I present the W and Butterfly Models as interesting possibilities but what really matters is that test managers understand the need to force planned iteration into the project schedule, and to hook testing activities into the project plan so that “testing early” becomes meaningful rather than a comforting and irrelevant platitude. It is possible for test managers to do any of this provided they understand the flaws of the V Model and how to improve matters. This takes us onto the matter of education.

The V Model was the only “model” testers learned about when they took the old ISEB Foundation Certificate. Too many testers regarded that as the end of their education in testing. They were able to secure good jobs or contracts with their existing knowledge. Spending more time and money continuing their learning was not a priority.

As a result of this, and the pressures of project management and procurement, the V Model is unchallenged as the state of the art for testing in the minds of many testers, project managers and business managers.

The V Model will not disappear just because practitioners become aware of its problems. However, a keen understanding of its limitations will give them a chance to anticipate these problems and produce higher quality applications.

I don’t have a problem with testers attempting to extend their knowledge and skills through formal qualifications such as ISEB and ISTQB. However, it is desperately important that they don’t think that what they learn from these courses comprises All You Ever Need to Know About The Only Path to True Testing. They’re biased towards traditional techniques and don’t pay sufficient attention to exploratory testing.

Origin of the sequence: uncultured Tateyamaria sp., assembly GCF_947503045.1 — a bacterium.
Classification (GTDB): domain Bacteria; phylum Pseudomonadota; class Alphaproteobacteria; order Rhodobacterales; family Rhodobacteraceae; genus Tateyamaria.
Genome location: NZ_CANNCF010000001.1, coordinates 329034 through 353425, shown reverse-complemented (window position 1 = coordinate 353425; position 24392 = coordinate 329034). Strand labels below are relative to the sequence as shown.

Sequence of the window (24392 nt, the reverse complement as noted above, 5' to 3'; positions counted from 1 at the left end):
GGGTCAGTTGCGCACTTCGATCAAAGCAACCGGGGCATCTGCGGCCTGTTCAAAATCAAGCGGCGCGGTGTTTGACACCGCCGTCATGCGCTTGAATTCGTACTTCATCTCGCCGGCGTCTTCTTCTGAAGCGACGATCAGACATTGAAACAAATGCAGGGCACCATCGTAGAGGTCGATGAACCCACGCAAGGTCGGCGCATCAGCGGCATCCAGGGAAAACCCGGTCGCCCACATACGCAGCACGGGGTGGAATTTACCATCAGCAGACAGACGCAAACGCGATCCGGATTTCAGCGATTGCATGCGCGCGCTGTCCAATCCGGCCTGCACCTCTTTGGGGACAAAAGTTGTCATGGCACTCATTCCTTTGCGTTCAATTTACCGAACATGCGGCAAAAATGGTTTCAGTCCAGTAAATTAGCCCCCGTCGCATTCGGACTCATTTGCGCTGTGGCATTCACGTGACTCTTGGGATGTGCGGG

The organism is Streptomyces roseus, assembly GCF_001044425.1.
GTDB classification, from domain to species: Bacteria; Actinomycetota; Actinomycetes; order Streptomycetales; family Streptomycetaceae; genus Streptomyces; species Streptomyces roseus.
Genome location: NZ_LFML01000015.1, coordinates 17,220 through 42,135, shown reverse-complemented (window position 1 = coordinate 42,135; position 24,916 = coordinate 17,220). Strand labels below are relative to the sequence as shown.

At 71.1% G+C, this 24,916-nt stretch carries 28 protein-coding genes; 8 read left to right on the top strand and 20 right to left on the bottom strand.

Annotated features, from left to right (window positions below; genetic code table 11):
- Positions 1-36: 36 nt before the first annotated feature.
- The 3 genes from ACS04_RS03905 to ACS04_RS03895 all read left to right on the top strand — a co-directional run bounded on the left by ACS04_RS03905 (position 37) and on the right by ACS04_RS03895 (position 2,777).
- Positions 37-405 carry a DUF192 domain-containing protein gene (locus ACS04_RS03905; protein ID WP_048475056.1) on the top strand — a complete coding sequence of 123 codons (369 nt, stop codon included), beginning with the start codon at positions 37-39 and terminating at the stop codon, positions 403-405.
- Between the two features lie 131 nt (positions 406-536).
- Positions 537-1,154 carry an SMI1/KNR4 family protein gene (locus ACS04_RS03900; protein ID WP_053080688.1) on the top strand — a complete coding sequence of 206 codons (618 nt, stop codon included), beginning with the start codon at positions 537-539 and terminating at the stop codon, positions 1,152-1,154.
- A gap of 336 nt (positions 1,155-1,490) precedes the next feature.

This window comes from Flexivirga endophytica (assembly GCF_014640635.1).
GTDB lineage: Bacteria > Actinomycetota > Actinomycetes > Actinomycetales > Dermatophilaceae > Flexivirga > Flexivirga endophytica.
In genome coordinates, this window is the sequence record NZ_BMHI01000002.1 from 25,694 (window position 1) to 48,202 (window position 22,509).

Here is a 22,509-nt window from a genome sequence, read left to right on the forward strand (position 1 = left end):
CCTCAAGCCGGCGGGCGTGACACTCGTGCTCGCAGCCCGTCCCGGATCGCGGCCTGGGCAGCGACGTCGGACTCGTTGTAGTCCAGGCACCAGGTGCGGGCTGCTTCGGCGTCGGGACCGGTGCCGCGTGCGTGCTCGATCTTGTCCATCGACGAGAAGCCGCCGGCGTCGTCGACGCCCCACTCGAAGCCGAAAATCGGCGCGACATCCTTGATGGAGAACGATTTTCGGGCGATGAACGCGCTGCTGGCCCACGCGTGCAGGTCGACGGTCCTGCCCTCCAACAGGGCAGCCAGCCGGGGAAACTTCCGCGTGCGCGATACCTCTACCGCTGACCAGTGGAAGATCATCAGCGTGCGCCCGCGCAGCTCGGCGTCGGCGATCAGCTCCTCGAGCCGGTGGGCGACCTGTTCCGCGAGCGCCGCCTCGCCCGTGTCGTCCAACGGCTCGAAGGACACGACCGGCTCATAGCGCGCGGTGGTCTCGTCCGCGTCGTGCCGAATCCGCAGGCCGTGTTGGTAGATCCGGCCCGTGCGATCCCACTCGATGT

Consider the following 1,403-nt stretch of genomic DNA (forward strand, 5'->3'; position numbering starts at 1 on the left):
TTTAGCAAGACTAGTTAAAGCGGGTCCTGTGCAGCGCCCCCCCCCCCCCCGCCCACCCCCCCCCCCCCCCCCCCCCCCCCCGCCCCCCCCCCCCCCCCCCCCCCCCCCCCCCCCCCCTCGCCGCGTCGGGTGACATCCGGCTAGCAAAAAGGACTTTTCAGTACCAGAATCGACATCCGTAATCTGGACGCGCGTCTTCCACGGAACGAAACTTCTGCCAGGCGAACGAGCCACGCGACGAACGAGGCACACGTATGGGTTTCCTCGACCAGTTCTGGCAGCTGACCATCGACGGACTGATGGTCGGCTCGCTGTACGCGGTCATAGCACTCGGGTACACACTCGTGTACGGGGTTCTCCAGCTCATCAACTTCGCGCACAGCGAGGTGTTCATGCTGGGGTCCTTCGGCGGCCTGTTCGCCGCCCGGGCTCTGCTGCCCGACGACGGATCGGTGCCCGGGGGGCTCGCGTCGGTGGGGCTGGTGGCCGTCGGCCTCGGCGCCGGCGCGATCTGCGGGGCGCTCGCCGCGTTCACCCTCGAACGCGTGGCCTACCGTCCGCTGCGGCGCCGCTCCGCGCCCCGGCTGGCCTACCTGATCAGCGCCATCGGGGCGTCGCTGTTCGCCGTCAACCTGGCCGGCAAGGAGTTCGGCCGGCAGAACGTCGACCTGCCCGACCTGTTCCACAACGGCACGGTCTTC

Ultimately we are all responsible for our own knowledge and skills; for our own education. We’ve got to go out there and find out what is possible, and to understand what’s going on. Testers need to make sure they’re aware of the work of testing experts such as Cem Kamer, James Bach, Brian Marick, Lisa Crispin and Michael Bolton. These people have put a huge amount of priceless material out on the internet for free. Go and find it!


[1] Arnouts, D. (2008). “Test management in different Software development life cycle models”. “Testing Experience” magazine, issue 2, June 2008.

[2] IABG. “Das V-Modell”. This is in German, but there are links to English pages and a downloadable version of the full documentation in English.

[3] US Dept of Transportation, Federal Highway Administration. “Systems Engineering Guidebook for ITS”.

[4] BCS ISEB Foundation Certificate in Software Testing – Syllabus (NB PDF download).

[5] Wikipedia. “V-Model”.

[6] Wikipedia. “V-Model (software development)”.

[7] Royce, W. (1970). “Managing the Development of Large Software Systems”, IEEE Wescon, August 1970.

[8] Hallows, J. (2005). “Information Systems Project Management”. 2nd edition. AMACOM, New York.

[9] Raccoon, L. (1997). “Fifty Years of Progress in Software Engineering”. SIGSOFT Software Engineering Notes Vol 22, Issue 1 (Jan. 1997). pp88-104.

[10] McCracken, D., Jackson, M. (1982). “Life Cycle Concept Considered Harmful”, ACM SIGSOFT Software Engineering Notes, Vol 7 No 2, April 1982. Subscription required.

[11] National Audit Office. (2003).”Review of System Development – Overview”.

[12] Department of Defense Standard 2167 (DOD-STD-2167). (1975) “Defense System Software Development”, US Government defence standard.

[13] “Defense Science Board Task Force On Military Software – Report” (extracts), (1987). ACM SIGAda Ada Letters Volume VIII , Issue 4 (July/Aug. 1988) pp35-46. Subscription required.

[14] Newberry, G. (1995). “Changes from DOD-STD-2167A to MIL-STD-498”, Crosstalk – the Journal of Defense Software Engineering, April 1995.

[15] Black, R. (2002). “Managing the Testing Process”, p415. Wiley 2002.

[16] Herzlich, P. (1993). “The Politics of Testing”. Proceedings of 1st EuroSTAR conference, London, Oct. 25-28, 1993.

[17] Morton, S. (2001). “The Butterfly Model for Test Development”. Sticky Minds website.